The agency with the second highest Hispanic participation rate is EEOC at 13.31%. 19.44% of these employees are General Investigators. Unlike at DHS, Hispanic women outnumber Hispanic men at the EEOC with respective representation rates of 8.90% and 4.52%.
Looking at EEOC’s higher grade levels, Hispanics make up 10.28% of GS-14 and 15 employees at the EEOC and an impressive 17.24% of SES positions. I am proud to say that Hispanics figure more proportionately among EEOC’s management ranks than among management ranks in other agencies: 15% of first-level management, 11.11% of mid-level management, and 12.71% of all senior-level management.20
EEOC’s success in having a high Hispanic participation rate is due in part to the leadership’s commitment to MD-715 principles. EEOC requires that management must demonstrate sensitivity to EEO and cultural diversity, and recognizes that EEO is our strategic mission.
SSA has a high Hispanic participation rate of 13.03%. 23.12% of these employees are Contact Representatives who serve Spanish-speaking communities. Like at the EEOC, Hispanic women at SSA outnumber Hispanic males. Hispanic women make up 9.47% of the workforce, while Hispanic men are at 3.56%. Within the higher ranks, 6.37% of GS-14 and 15 positions are held by Hispanic employees as are 4.77% of all SES positions.21
SSA’s success at ensuring Hispanic participation has been credited to its proactive recruitment and career development efforts. SSA has participated in various Hispanic Youth Symposia and the agency’s Hispanic advisory committees have engaged in Hispanic student mentoring. SSA has also encouraged Hispanic employee participation in training and developmental programs. In FY 2007, the agency reported 14% Hispanic participation in such programs.22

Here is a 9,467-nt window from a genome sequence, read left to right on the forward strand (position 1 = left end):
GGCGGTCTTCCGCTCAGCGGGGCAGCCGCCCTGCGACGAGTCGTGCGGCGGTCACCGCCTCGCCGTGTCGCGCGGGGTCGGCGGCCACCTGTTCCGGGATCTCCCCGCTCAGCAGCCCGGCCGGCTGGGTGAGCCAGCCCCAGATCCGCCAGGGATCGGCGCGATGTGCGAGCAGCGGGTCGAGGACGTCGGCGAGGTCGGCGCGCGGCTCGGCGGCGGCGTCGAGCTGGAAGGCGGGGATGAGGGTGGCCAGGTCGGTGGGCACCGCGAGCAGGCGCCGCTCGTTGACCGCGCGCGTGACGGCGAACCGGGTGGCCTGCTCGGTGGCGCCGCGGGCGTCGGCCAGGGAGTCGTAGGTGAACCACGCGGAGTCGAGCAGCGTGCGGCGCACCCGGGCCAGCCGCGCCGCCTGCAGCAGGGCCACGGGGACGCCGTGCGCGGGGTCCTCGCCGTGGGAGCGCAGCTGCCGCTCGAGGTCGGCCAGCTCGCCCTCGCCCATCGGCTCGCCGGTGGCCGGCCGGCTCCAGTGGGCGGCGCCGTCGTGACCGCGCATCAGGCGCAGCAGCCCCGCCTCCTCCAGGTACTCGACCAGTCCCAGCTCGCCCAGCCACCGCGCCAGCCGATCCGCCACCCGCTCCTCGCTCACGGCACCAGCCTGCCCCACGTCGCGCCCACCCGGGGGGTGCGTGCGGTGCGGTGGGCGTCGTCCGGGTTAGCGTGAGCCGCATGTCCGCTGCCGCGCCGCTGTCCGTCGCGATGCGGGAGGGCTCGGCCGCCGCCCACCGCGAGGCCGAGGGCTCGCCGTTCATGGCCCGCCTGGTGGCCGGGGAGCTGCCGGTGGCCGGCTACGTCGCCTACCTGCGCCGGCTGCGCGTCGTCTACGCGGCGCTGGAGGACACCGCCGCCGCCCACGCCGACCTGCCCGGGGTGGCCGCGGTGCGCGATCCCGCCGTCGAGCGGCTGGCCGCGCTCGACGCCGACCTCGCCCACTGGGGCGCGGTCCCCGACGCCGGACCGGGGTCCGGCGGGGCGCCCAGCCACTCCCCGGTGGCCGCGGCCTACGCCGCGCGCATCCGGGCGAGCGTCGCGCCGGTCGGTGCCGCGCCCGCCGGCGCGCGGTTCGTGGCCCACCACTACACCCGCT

Last, but not least, the AAFES has a high permanent Hispanic workforce at 12.96%. Most of these Hispanic employees hold Retail Operator or Hospitality and Restaurant positions (10.8% and 10.41% respectively). Hispanic women also work in high numbers at the AAFES at a rate of 8.39%, and Hispanic men are at 4.57% of the workforce. Looking at the higher grade levels, we see that Hispanics hold 7.11% of GS-14 and 15 positions at the agency. However, there are no Hispanics in the SES.23
Agencies Must Do More
Despite the strong Hispanic participation rates at some agencies, some Cabinet-level agencies have participation rates as low as 3.58%.24 Unfortunately, we have found that these agencies fail to identify the causes for these low rates in their workforce data. Many are not investigating whether barriers exist to impede participation of Hispanics in the federal workforce.